Denzel Washington is the only black actor to have won more than one Oscar. His first Oscar came in 1990 for his supporting role as Pct. Trip in the movie "Glory" and his second in 2002 for his lead role in "Training Day." In 1990, while accepting his award, Washington jokingly said that his son now had a real model to build a clay one out of.
7. Whoopi Goldberg (1991)
After two nominations, actress Whoopi Goldberg finally took home the Oscar for her performance as Oda Mae Brown in the movie "Ghost," starring opposite Patrick Swayze and Demi Moore. While accepting the award, Goldberg talked about how she was finally fulfilling a childhood dream. "Ever since I was a little kid, I wanted this," she said.
8. Cuba Gooding Jr. (1996)
In 1996, Cuba Gooding Jr's enthusiastic acceptance speech for the Best Supporting Actor Oscar almost overshadowed his performance as the flamboyant football player Rod Tidwell in "Jerry McGuire." After thanking his wife and all the people involved in the movie, he jumped up and down several times while saying, "I love you!"
9. Halle Berry (2002)
2002 was definitely one of the most racially diverse years at the Oscars. Not only did Sidney Poitier and Denzel Washington came out winners (Poitier with an honorary Oscar), but also actress Halle Berry managed to go home with a golden statuette in her hands. Berry won the award for Best Actress for her role as Leticia Musgrove in "Monster's Ball."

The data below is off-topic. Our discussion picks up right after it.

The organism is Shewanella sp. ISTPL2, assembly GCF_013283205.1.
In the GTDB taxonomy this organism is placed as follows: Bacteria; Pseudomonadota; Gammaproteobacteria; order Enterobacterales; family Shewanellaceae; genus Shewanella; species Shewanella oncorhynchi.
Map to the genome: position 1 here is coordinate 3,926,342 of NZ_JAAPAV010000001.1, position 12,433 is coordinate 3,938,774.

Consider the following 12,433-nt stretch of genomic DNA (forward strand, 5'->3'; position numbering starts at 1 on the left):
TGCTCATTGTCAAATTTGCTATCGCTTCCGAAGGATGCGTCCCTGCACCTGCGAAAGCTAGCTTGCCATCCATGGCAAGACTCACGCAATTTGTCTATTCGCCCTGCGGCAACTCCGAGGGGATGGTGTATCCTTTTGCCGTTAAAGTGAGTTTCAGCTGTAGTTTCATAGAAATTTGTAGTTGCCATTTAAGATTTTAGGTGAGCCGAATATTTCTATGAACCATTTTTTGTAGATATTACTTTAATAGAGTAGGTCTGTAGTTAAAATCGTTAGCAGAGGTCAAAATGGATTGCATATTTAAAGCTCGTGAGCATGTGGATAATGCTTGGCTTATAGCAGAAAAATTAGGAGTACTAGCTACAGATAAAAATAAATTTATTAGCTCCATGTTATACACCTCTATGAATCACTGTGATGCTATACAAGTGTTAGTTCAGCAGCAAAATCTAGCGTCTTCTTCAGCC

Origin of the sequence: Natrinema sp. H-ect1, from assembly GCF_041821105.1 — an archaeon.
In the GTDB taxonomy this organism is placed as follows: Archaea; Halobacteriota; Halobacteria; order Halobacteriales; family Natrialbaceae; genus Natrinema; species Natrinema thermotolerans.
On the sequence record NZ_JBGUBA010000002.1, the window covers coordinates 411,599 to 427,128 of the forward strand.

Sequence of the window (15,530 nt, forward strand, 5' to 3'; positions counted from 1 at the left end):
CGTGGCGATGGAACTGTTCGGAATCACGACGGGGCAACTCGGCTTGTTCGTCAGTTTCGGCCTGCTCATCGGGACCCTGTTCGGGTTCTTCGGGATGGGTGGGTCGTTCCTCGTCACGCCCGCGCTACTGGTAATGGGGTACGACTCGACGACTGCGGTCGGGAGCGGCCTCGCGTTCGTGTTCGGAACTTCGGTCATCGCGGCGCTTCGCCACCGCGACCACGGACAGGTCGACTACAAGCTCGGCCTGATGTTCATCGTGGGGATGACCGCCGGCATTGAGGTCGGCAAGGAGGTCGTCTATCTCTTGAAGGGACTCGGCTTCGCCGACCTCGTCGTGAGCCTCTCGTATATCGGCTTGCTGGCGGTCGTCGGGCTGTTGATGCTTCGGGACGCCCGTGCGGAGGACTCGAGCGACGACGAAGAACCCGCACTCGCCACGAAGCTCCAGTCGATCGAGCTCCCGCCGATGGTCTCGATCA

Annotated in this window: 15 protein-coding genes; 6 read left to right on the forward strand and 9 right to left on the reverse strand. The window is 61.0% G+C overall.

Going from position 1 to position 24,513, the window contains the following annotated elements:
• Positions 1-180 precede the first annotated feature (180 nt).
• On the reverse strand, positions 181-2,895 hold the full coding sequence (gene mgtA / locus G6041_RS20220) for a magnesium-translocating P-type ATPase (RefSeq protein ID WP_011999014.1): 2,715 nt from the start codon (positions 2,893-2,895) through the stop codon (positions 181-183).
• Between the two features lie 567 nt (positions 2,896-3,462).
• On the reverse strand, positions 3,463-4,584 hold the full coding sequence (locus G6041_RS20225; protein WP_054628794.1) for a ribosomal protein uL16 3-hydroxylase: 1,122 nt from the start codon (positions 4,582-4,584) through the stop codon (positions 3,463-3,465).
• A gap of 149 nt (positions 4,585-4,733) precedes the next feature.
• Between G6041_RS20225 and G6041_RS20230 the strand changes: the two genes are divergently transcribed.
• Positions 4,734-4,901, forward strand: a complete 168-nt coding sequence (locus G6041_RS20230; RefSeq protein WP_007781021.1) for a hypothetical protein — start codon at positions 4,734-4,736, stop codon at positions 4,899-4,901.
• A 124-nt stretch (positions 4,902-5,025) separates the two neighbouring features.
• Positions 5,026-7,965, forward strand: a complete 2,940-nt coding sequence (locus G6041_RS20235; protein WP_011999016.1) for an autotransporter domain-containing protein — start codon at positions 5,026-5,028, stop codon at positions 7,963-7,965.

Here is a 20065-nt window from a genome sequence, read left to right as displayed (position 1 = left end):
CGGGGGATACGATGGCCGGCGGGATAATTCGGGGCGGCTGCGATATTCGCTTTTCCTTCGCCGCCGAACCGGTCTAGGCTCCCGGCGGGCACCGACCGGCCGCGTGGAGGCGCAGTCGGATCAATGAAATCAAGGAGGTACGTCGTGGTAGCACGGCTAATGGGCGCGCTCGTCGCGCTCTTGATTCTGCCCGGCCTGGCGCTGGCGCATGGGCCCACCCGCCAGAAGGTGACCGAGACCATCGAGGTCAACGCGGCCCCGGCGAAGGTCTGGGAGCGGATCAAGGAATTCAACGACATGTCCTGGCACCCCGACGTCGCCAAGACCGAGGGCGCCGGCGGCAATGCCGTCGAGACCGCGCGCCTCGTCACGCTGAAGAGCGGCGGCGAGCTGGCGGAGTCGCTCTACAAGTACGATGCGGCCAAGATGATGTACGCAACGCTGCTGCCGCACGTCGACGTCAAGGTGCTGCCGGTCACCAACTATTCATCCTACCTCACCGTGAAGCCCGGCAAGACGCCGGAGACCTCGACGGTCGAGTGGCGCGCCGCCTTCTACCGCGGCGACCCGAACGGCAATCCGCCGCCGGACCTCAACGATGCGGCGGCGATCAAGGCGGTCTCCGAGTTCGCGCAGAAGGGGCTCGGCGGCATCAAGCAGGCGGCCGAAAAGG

10. Jamie Foxx (2005)
In 2005 Jamie Foxx took the stage to accept his Oscar for Best Actor for his leading role in the movie "Ray." He began by singing into the microphone and inviting the audience to join him and then proceeded to thank his daughter, "I wanna thank my daughter who told me before I got up here, if you don't win dad, you're still good."
11. Forest Whitaker (2007)
A very overwhelmed Forest Whitaker took the stage at the Oscars in 2007 to accept his award for Best Actor for his performance in "The Last King of Scotland." Whitaker proceeded to read from his notecards: "When I first started acting, it was because of my desire to connect to everyone to that thing inside each of us, that light that I believe exists in all of us because acting for me is believing in that connection."